After graduating from Stanford, instead of returning to Purdue as a member of their Athletic Training Staff, he followed his true passion working in hospital rehabilitation. He was self-employed for 40 years as a contract physical therapist specializing in geriatric orthopedics.
Skip loved all sports, especially golf (he particularly enjoyed his local golfing brethren) and senior softball, playing shortstop for the Bandits out of Walnut Creek. He played in the Newark 50+ Senior Softball League for 15 years and was twice selected Most Inspirational Player in the League.
He dearly loved flying and piloting his Cessna T210. He achieved the following ratings: Single and multi engine land and instrument land. He also completed a 10 hour stunt flying course.
Skip served as President of Newark National Little League and was a NNLL umpire for eight years. He served as president of his Homeowners Association several times. He also served as Little Sir and Big Sir twice for SIR Branch 59 Newark/Fremont/Union City, California.
Skip was on the Inaugural Committee that began the Newark Memorial High School Athletic Boosters Crab
Feed. He also funded scholarships in his father’s name to several NMHS graduating seniors.
His life will be celebrated at Bay Area Baptist Church, 2929 Peralta Boulevard, Fremont, CA, today, Thursday, June 7 at 11 a.m. with a reception to follow. The graveside service will be held at Chapel of the Chimes, 32992 Mission Blvd., Hayward, CA at 2 p.m. In lieu of flowers, his family kindly requests that donations be made in his name to The ALS Association Golden West Chapter, PO Box 565, Agoura Hills, CA 91376.
US Postal Service employee
Born in Boston, he was the loving son of John R. Lovely, Sr. of Chelsea and the late M. Flora (Sirois) Lovely. He worked as a postal clerk for the United States Post Office.
In addition to his father, he also leaves one sister, Dianne Landry and her husband, Charles of New Hampshire; two brothers, Richard Lovely and his wife, Lorraine of Florida and Ronald Lovely and his wife, Beatrice of Chelsea. Robert was predeceased by his brother, Jack Lovely and is also survived by many nieces and nephews.
Relatives and friends are invited to attend visiting hours in the Bisbee-Porcella Funeral Home, 549 Lincoln Ave., Saugus on Sunday from 4 to 8 p.m. Gathering at the funeral home will be on Monday at 11 a.m. followed by a funeral service at noon in the Woodlawn Chapel, Woodlawn Cemetery, 302 Elm St., Everett. For directions and condolences, visit: www.BisbeePorcella.com.
Member of the “Zolla” family, one of Revere’s oldest families
Family and friends are invited to attend visiting hours on Monday, June 11 from 4 to 8 p.m. in the Vertuccio & Smith Home for Funerals, 773 Broadway (Route 107) Revere for Jean A. (Iovine)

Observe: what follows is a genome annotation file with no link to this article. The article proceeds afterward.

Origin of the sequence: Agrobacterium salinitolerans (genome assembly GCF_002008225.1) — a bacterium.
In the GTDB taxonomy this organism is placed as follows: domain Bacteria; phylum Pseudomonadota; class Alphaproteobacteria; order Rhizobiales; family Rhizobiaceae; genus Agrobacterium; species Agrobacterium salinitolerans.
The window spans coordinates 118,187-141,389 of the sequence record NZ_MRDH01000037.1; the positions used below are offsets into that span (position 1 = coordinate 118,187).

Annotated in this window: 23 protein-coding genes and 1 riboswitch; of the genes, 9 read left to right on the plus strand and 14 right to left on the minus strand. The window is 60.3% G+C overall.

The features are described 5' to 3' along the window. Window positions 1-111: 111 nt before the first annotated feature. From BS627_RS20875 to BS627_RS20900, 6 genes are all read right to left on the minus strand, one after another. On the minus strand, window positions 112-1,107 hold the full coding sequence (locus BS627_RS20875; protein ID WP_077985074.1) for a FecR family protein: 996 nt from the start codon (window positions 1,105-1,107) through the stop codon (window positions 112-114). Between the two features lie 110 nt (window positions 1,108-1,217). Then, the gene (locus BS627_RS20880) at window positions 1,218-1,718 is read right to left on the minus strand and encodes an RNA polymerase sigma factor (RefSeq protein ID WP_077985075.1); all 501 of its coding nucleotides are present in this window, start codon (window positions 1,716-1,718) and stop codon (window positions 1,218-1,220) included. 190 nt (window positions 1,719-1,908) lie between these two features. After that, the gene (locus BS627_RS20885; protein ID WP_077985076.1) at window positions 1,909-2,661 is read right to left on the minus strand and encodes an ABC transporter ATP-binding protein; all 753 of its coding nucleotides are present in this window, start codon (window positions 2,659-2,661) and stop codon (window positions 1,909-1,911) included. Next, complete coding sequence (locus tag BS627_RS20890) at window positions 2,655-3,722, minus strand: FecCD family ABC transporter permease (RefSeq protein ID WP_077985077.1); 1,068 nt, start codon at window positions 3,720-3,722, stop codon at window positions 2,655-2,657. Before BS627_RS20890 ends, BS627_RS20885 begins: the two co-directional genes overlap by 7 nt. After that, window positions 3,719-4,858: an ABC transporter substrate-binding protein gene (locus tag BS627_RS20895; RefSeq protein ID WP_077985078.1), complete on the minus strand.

Arsenault. She was 88 years old and was a Revere resident for 61 years.
Her funeral will be conducted from the funeral home on Tuesday, June 12 at 9:30 a.m. followed by a Funeral Mass in St. Adelaide’s Church, 708 Lowell St., Peabody at 10:30 a.m. and will be immediately followed by interment in Puritan Lawn Memorial Park, Peabody.
Born and raised in Revere, she was a graduate of Revere High School, Class of 1948. Jean enjoyed a 15 plus year career within the Payroll Department at General Electric of Lynn. During her time there, she attended Felt & Tarrant Comptometer School. After her marriage to Donald J. Arsenault of Chelsea, the couple began raising their family in Chelsea before moving to Peabody 61 years ago. A devoted wife and mother, Jean also worked alongside her husband at their family business, “Acme Thread Co. Inc.” of Lynn for many years. For several years, she served as a Den Mother with the Boy Scouts and Girl Scouts in Peabody. She was known for her skill at the sewing machine and her talents in her kitchen. She was an extraordinary cook and baker.
She leaves her adoring husband of 66 years, Donald J. Arsenault, Sr. of Peabody. She is the cherished mother of Donna Jean Colello and her husband, Edward of Brewster, New York and Donald J. Arsenault, Jr. of Webster, New Hampshire; the devoted grandmother of Nicholas A. Colello and his wife, Sarah of McKinney, Texas, Christopher W. Colello and his wife, Danielle of Brewster, New York, Mariana E. Colello and LeighAnne J. Colello, both of Brewster, New York and Cory D. Arsenault of Dover, New Hampshire and the great grandmother of Mackenzie Jean; dear sister to Helena I. “Helen” Gilleberto and her late husband, Antonio G. “Anthony” and Ronald N. Iovine, both of Revere and the late Robert E., Richard A. and Louis R. Iovine. She is also lovingly survived by her sisters-in-law: Edith L. Iovine of Maine and Barbara Ann Iovine of Revere.